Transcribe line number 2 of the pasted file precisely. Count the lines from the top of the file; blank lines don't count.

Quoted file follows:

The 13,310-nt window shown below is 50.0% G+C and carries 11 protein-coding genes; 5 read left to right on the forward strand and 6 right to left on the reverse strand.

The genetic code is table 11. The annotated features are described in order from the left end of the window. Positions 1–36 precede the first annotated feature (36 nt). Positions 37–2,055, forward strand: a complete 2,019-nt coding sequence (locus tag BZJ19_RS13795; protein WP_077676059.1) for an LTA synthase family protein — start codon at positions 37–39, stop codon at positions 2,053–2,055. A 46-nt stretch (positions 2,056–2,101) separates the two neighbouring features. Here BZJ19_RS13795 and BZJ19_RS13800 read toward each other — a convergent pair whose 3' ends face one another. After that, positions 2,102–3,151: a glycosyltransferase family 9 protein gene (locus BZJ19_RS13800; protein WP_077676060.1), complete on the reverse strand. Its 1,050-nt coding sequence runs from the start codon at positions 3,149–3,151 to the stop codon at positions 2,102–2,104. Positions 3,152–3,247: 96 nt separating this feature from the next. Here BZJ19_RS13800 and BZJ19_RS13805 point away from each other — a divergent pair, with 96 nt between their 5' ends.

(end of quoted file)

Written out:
The genetic code is table 11. The annotated features are described in order from the left end of the window. Positions 1–36 precede the first annotated feature (36 nt). Positions 37–2,055, forward strand: a complete 2,019-nt coding sequence (locus tag BZJ19_RS13795; protein WP_077676059.1) for an LTA synthase family protein — start codon at positions 37–39, stop codon at positions 2,053–2,055. A 46-nt stretch (positions 2,056–2,101) separates the two neighbouring features. Here BZJ19_RS13795 and BZJ19_RS13800 read toward each other — a convergent pair whose 3' ends face one another. After that, positions 2,102–3,151: a glycosyltransferase family 9 protein gene (locus BZJ19_RS13800; protein WP_077676060.1), complete on the reverse strand. Its 1,050-nt coding sequence runs from the start codon at positions 3,149–3,151 to the stop codon at positions 2,102–2,104. Positions 3,152–3,247: 96 nt separating this feature from the next. Here BZJ19_RS13800 and BZJ19_RS13805 point away from each other — a divergent pair, with 96 nt between their 5' ends.